Dietary Manipulation to Reduce Ammonia Emission from High-Rise Layer Houses

Animal Manure Management September 29, 2015 Print Friendly and PDF

Reprinted, with permission, from the proceedings of: Mitigating Air Emissions From Animal Feeding Operations Conference.

This Technology is Applicable To:

Species: Poultry (Layers)
Use Area: Animal Housing
Technology Category: Ration Manipulation
Air Mitigated Pollutants: Ammonia

System Summary

Ammonia (NH3) generation from poultry production is a result of microbial decomposition of uric acid and undigested nitrogen in bird feces. Ammonia emission is associated with nitrogen (N) content of the feces, which is influenced by feed composition and feed conversion efficiency of the bird. To reduce N content in feces, ration may be formulated with reduced dietary crude protein (CP) and supplemented with limiting amino acids (AA) to match bird dietary requirements, thereby improving digestive conversion efficiency. Utilization of lower CP diets with supplemented essential amino acids is a source reduction method to mitigate ammonia emission from layer hen production facilities. Lower N excretion in the bird feces due to lower total N intake can result in lower NH3 emission from the system. The lower CP diet used in this study had 0.4 to 1.2% less CP than the standard or control diet during various feeding phases. The lower CP diet resulted in about 10% ammonia emission reduction. Formulation based on nutritional requirement at different feeding phases is required to achieve emission reduction without affecting bird performance, i.e. egg production and case weight. The cost of low CP diet is about 1% lower than that of the standard dietary formulation (2008 prices).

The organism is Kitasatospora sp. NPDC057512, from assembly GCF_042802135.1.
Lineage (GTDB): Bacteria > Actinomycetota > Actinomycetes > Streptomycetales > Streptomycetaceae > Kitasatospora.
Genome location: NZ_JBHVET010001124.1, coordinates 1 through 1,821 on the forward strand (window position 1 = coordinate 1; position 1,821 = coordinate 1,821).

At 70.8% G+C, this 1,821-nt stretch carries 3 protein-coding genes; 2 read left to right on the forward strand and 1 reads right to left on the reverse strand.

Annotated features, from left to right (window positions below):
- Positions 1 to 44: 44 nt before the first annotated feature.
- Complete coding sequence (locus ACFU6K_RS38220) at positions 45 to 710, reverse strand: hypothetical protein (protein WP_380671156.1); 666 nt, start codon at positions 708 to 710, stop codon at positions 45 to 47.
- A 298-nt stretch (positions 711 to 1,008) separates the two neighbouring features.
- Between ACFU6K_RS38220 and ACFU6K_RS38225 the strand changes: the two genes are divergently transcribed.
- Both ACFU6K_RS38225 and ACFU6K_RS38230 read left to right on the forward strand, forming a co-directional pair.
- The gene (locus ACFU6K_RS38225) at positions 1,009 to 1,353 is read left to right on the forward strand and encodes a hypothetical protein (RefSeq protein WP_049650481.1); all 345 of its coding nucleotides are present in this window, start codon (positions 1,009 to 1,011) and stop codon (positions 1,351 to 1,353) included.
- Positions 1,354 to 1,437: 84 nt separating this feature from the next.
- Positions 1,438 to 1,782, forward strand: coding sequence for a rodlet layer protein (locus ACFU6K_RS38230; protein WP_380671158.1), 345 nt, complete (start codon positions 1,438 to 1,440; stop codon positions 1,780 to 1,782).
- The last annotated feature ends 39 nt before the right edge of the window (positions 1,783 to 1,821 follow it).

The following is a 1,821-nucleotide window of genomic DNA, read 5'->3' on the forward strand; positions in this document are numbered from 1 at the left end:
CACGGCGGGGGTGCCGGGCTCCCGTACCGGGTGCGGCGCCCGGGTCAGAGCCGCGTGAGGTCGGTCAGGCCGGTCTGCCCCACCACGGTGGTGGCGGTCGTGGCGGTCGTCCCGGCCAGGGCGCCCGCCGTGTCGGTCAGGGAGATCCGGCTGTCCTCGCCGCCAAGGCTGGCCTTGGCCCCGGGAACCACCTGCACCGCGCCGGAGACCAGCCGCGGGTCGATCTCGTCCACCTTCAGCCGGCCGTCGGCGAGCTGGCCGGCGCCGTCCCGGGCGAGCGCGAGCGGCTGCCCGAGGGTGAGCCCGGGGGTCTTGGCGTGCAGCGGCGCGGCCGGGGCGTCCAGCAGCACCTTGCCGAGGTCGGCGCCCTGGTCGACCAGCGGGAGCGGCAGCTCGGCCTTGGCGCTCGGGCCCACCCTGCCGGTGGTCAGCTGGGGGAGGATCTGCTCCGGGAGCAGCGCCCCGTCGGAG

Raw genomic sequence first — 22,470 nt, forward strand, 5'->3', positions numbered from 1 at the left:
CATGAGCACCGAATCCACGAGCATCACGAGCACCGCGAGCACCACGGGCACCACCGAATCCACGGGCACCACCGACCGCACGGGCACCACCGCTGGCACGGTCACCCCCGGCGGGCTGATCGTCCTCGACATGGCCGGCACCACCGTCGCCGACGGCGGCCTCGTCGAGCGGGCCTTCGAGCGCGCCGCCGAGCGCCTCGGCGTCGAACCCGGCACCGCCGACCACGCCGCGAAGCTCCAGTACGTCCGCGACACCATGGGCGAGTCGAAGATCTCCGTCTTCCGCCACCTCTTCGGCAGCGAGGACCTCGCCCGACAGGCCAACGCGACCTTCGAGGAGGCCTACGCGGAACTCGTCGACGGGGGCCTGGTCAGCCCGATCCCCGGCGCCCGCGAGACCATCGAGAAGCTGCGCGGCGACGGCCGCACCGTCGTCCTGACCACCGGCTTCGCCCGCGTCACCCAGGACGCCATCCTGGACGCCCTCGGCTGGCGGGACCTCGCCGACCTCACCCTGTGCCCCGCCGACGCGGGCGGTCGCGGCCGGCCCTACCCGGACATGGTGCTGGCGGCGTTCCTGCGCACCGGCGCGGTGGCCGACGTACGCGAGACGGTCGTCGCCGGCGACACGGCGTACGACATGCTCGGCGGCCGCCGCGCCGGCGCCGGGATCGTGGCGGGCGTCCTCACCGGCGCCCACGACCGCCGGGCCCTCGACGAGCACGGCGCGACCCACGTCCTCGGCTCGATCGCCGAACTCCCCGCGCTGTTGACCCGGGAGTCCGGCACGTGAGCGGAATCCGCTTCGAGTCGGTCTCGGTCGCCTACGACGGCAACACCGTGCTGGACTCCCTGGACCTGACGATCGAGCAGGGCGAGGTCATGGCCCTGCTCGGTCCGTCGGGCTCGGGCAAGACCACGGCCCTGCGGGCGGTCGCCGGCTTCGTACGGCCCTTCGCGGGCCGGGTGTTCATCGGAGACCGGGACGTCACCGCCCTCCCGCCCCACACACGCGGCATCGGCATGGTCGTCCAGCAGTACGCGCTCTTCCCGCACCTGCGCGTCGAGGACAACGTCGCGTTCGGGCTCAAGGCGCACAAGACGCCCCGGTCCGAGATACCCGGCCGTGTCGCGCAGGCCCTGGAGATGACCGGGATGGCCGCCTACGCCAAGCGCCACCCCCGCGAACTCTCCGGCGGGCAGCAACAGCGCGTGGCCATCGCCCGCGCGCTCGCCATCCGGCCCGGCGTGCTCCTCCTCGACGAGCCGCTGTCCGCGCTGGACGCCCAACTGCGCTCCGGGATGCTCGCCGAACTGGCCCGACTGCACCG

Applicability and Mitigating Mechanism

  • Lower CP diet can have 0.4 to 1.2% lower CP than a standard diet during the various feeding phases.
  • Soy content is reduced in lower CP diets, and crystalline AA DL-methionine, L-lysine.HCL and L-threonine is supplemented to maintain the same essential AA levels in both diets for a given feeding phase.
  • Tryptophan and isoleucine in the lower CP diet may be slightly lower (from 0.02% to 0.06%) than those in the standard diets without affecting bird performance.

 

Limitations

  • Crude protein in the diet can only be reduced to certain level to avoid negatively impacting bird performance.

Cost

The cost for the lower CP diet with supplemented crystalline AA DL-methionine, L-lysine.HCL and L-threonine is about 1% lower than that for the standard diet. The cost advantage is better now with the current higher grain costs than in year 2003 when the study was conducted.

Authors

Y. Liang1, H. Xin2, R.S. Gates3, E.F. Wheeler4, K.D. Casey5, B.R.Behrends6, D.J.Burnham7
1University of Arkansas, Fayetteville, AR, 2Iowa State University,Ames, IA, 3University of Kentucky, Lexington, KY, 4Pennsylvania State University, University Park, PA, 5Texas AgriLife Research, Amarillo, TX, 6Agri-Tech, a Sparboe Company, Litchfield, MN, 7Aviagen, Huntsville, AL
Point of Contact:
Hongwei Xin, hxin@iastate.edu

The information provided here was developed for the conference Mitigating Air Emissions From Animal Feeding Operations Conference held in May 2008. To obtain updates, readers are encouraged to contact the author.

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This work is supported by the USDA National Institute of Food and Agriculture, New Technologies for Ag Extension project.